#3. Use a Compressor to Improve Podcast Sound

A compressor reduces (or compresses) the dynamic range of your recording. Using a base threshold, a compressor brings the loudest sounds and the quietest sounds closer together within a specific range so that your recording is easier to listen to overall. 

Without compression, the overall sound of your podcast could fluctuate in a way that's unpleasant for your audience. You probably noticed this sometimes in movies, when an action scene gets super loud and the dialogue sounds softer. You have to constantly adjust the volume. 

So how would this apply to your podcast? Let’s say you have a guest that speaks quietly compared to your loud co-host. Listeners would need to constantly adjust the volume. A compressor will equalize the levels between the two speakers so the listener doesn’t have to turn the volume up and down to hear everything comfortably.

#4. Use Noise Reduction to Give Your Podcast Clarity 

Unless your recording space is entirely soundproofed, you may pick up background noise in your podcast recording. You can take steps to reduce noise before you start recording, but it's almost impossible to eliminate unwanted sounds entirely. Some ways to reduce unwanted noise in your podcast include: 

  • Removing background noise: This noise can come from cars outside, equipment running in the background, or a noisy upstairs neighbor.
  • Employing de-verbing: Sound bounces off hard surfaces, which can cause reverb on your audio track. The best way to reduce verb is to have the right recording set up. If you still pick up some in your audio, you can reduce it during the mixing process. 
  • Removing Plosives and Essing: Having the right equipment, like a good mic with a pop filter, is probably your best defense against this type of thing. However, if your recording has plosives or a lot of essing, mixing is the point in the post-production process where you can remove it to create more professional audio.

Stage 4: Mastering

Mixing and mastering a podcast is pretty similar. The main difference? During the mastering step, you prepare your podcast for distribution. Mastering is all about putting the finishing touches on your podcast and polishing it up so that it’s ready for the world. 

During this step, you’ll listen to all of the editing that you've done and identify anything you may have missed. At this point, the “story” of your podcast should really flow. You'll want to adjust volume levels of all of your tracks, make sure they match up, and perform any additional EQ work. 

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What Podcast Editing Software to Choose

Podcast editing software will function as your digital audio workstation or DAW. This is where you will complete all of the work on your podcast and produce the final product to share with the world. There are many options out there when it comes to podcast editing software. When shopping around, consider the following:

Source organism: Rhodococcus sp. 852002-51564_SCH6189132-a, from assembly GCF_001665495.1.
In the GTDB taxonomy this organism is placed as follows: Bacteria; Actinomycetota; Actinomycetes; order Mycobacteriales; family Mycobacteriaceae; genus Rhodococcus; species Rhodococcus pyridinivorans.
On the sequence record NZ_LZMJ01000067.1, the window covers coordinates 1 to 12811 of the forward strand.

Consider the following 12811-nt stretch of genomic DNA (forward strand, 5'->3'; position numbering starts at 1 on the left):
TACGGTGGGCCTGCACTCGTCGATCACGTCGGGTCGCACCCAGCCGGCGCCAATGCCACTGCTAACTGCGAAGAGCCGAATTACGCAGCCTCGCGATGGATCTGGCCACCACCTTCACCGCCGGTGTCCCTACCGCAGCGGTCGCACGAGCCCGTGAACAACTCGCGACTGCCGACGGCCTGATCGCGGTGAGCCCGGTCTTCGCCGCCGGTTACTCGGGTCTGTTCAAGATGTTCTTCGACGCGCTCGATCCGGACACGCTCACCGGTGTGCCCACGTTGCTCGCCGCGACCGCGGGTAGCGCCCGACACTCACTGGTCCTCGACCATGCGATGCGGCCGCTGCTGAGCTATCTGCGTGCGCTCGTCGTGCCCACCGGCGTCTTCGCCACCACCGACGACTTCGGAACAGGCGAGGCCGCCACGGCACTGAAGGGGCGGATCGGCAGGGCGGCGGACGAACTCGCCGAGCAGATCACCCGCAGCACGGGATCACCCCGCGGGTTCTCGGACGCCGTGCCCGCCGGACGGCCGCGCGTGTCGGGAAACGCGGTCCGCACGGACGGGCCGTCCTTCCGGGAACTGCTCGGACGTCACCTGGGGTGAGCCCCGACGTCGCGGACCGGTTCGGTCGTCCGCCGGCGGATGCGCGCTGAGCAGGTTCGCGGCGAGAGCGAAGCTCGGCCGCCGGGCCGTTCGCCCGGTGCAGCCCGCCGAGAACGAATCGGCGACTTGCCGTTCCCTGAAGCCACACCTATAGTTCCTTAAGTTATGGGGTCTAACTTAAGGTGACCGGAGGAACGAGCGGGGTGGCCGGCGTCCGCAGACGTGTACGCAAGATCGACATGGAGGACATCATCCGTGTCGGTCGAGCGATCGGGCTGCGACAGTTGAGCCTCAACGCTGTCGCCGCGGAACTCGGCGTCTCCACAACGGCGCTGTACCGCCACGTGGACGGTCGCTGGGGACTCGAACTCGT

Which operating system are you using?
This is pretty straightforward - you'll need to know and understand whether you're going to be doing your podcast editing on a PC or a Mac. Some software is only compatible with one system. Knowing which you plan to use will help narrow down your options.

How Much Are You Willing to Spend?
Podcast editing software comes at many different price points. We recommend spending a little extra in this area because editing can have such a huge impact on the overall quality of your podcast. That said, we know that paying for expensive podcast editing software. Start with a price point that works for your budget, so you get the best bang for your buck.

How experienced with editing are you?
Not all podcast editing software is created equal, and some are much easier to use and understand. If you have a lot of experience with editing, mixing, and mastering, you can probably use any editing software effectively. However, if you're new to it all, choose an easy-to-use software that doesn't have advanced features that can get confusing.


Best Podcast Editing Software

As we stated, there are a lot of great options out there for podcast editing software. These are the top three we recommend: 

Pro Tools

Many podcast professionals use Pro Tools, and it's considered the industry standard for podcast editing because of the number of features that come with it. This software is constantly in development, with new features added all the time. Although it can take some time to learn all of the features, you can go from beginner to pro gradually and keep improving your editing skills with experience. 

Pro Tools comes at two different price points: $29.99/month for the standard version and $79.99 for the more advanced "Pro Tools Ultimate". We recommend trying the cheaper subscription first, especially if you don't have advanced knowledge of podcast editing. 

Adobe Audition 

Adobe Audition stands out when it comes to automation. You can set a template for the adjustments you want to make to your audio files. The podcast editing software adds the same edits to multiple files. This can make adjusting EQ and compression much faster across a large number of files. The software also has many easy-to-use presets, so you can add music, segues, and fades to your tracks. 

Adobe Audible costs $20.99/month for a subscription, or you can pay for a full year upfront and get a discount. Keep in mind that Adobe Audition is part of Adobe's Creative Suite, so you might already have access to it as a Creative Suite subscriber. 

Hindenburg Journalist

This software was created specifically for podcasters focused on great storytelling. Hindenburg Journalist has many automated features that make it possible for podcasters with all levels of editing experience to use it effectively. You can save time on editing by taking advantage of the auto-leveling and auto-noise reduction features. The software is intuitive with many automated features, making it a great choice for podcasters of all levels.